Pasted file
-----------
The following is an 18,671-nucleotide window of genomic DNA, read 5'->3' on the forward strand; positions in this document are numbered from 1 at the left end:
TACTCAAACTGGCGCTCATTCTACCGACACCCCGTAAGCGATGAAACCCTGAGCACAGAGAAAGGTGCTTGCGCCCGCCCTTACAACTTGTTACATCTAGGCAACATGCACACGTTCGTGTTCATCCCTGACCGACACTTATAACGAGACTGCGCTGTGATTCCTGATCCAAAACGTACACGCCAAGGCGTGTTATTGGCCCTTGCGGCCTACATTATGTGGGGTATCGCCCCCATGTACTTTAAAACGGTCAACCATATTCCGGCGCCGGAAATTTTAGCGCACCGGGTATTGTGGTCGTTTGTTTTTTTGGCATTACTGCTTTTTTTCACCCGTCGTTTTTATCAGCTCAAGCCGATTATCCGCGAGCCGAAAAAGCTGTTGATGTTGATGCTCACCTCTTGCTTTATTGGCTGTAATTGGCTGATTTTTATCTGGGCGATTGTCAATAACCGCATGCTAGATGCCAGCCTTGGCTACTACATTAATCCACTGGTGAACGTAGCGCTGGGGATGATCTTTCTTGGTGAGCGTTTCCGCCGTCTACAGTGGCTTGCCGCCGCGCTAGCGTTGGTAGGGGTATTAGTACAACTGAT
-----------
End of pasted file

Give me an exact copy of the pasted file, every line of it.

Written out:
The following is an 18,671-nucleotide window of genomic DNA, read 5'->3' on the forward strand; positions in this document are numbered from 1 at the left end:
TACTCAAACTGGCGCTCATTCTACCGACACCCCGTAAGCGATGAAACCCTGAGCACAGAGAAAGGTGCTTGCGCCCGCCCTTACAACTTGTTACATCTAGGCAACATGCACACGTTCGTGTTCATCCCTGACCGACACTTATAACGAGACTGCGCTGTGATTCCTGATCCAAAACGTACACGCCAAGGCGTGTTATTGGCCCTTGCGGCCTACATTATGTGGGGTATCGCCCCCATGTACTTTAAAACGGTCAACCATATTCCGGCGCCGGAAATTTTAGCGCACCGGGTATTGTGGTCGTTTGTTTTTTTGGCATTACTGCTTTTTTTCACCCGTCGTTTTTATCAGCTCAAGCCGATTATCCGCGAGCCGAAAAAGCTGTTGATGTTGATGCTCACCTCTTGCTTTATTGGCTGTAATTGGCTGATTTTTATCTGGGCGATTGTCAATAACCGCATGCTAGATGCCAGCCTTGGCTACTACATTAATCCACTGGTGAACGTAGCGCTGGGGATGATCTTTCTTGGTGAGCGTTTCCGCCGTCTACAGTGGCTTGCCGCCGCGCTAGCGTTGGTAGGGGTATTAGTACAACTGAT